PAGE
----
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Neurology Research International
Volume 2015 (2015), Article ID 345285, 8 pages
Review Article

Is Parkinson’s Disease Truly a Prion-Like Disorder? An Appraisal of Current Evidence

1Hertford College, University of Oxford, Catte Street, Oxford OX1 3BW, UK
2Department of Pharmacology, University of Oxford, Mansfield Road, Oxford OX1 3QT, UK

Received 26 August 2014; Accepted 16 December 2014

Academic Editor: Changiz Geula

Copyright © 2015 Aneesha Chauhan and Alexander F. Jeans. This is an open access article distributed under the Creative Commons Attribution License, which permits unrestricted use, distribution, and reproduction in any medium, provided the original work is properly cited.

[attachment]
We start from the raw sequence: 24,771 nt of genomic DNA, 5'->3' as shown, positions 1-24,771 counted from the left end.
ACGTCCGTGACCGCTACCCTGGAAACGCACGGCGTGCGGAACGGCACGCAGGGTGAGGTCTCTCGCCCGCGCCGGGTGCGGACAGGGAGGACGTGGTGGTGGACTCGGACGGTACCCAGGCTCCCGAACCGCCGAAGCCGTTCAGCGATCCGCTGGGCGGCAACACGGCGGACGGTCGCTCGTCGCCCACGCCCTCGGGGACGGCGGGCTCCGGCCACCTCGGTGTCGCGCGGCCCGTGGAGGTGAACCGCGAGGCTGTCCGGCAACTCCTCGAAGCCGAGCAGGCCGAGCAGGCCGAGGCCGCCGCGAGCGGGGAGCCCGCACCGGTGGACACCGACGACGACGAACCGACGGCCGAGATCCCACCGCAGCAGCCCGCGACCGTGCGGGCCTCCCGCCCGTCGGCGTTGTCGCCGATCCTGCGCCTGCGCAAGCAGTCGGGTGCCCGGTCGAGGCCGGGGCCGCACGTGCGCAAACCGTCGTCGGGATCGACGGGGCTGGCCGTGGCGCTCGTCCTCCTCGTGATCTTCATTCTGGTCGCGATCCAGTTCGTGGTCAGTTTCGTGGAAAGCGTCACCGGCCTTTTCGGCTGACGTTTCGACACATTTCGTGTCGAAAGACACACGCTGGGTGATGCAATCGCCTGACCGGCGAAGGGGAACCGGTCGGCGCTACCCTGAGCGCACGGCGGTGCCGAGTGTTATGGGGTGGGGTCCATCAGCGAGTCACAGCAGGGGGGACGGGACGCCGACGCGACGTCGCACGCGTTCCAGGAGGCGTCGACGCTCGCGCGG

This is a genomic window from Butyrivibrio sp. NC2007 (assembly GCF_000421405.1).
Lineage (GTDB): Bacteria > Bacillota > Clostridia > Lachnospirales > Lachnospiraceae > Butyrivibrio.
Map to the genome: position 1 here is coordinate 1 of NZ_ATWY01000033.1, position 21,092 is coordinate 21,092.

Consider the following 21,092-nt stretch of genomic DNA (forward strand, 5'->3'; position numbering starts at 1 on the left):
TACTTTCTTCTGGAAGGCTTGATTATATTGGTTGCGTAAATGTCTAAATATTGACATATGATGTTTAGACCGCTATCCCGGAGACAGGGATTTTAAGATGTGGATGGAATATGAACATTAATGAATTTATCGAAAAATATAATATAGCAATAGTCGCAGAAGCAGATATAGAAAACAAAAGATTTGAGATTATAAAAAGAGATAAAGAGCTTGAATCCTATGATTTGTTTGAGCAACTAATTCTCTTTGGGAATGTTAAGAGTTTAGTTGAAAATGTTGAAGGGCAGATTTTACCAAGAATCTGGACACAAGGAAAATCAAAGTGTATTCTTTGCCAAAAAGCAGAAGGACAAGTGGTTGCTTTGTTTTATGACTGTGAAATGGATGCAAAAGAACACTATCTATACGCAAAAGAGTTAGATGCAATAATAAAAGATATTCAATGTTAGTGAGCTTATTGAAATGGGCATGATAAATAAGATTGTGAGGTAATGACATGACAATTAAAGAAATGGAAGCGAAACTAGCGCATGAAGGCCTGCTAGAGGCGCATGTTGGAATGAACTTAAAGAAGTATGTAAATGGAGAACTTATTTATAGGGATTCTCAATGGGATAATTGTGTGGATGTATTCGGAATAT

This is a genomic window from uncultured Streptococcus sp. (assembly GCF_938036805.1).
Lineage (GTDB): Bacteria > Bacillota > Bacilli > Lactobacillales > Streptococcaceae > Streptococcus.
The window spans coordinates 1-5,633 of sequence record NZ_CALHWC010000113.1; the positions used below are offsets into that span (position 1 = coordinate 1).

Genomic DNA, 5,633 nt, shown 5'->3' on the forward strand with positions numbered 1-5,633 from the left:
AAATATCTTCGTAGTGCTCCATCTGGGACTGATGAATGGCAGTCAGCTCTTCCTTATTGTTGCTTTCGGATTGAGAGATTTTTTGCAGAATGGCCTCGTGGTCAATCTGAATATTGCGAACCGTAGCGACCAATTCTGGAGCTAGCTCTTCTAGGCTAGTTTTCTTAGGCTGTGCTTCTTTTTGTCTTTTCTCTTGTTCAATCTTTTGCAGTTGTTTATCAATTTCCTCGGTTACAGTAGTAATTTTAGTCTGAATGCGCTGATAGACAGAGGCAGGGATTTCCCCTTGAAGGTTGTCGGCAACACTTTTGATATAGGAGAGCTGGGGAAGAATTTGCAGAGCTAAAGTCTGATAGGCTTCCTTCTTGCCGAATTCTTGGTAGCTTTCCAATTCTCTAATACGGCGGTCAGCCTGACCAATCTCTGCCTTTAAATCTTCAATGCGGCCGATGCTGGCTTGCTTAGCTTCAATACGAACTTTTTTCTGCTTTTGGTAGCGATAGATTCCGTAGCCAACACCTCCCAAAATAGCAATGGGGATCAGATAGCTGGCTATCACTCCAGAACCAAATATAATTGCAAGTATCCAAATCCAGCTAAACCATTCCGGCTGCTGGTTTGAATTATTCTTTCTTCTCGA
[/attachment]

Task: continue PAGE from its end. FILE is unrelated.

Parkinson’s disease (PD) is the world’s second most common neurodegenerative disease and most common movement disorder. Characterised by a loss of dopaminergic neurons and the development of intraneuronal inclusions known as Lewy bodies, it has classically been thought of as a cell-autonomous disease. However, in 2008, two groups reported the startling observation of Lewy bodies within embryonic neuronal grafts transplanted into PD patients little more than a decade previously, suggesting that PD pathology can be propagated to neighbouring cells and calling basic assumptions of our understanding of the disease into question. Subsequent research has largely served to confirm this interpretation, pointing towards a prion-like intercellular transfer of misfolded α-synuclein, the main component of Lewy bodies, as central to PD. This shift in thinking offers a revolutionary approach to PD treatment, potentially enabling a transition from purely symptomatic therapy to direct targeting of the pathology that drives disease progression. In this short review, we appraise current experimental support for PD as a prion-like disease, whilst highlighting areas of controversy or inconsistency which must be resolved. We also offer a brief discussion of the therapeutic implications of these discoveries.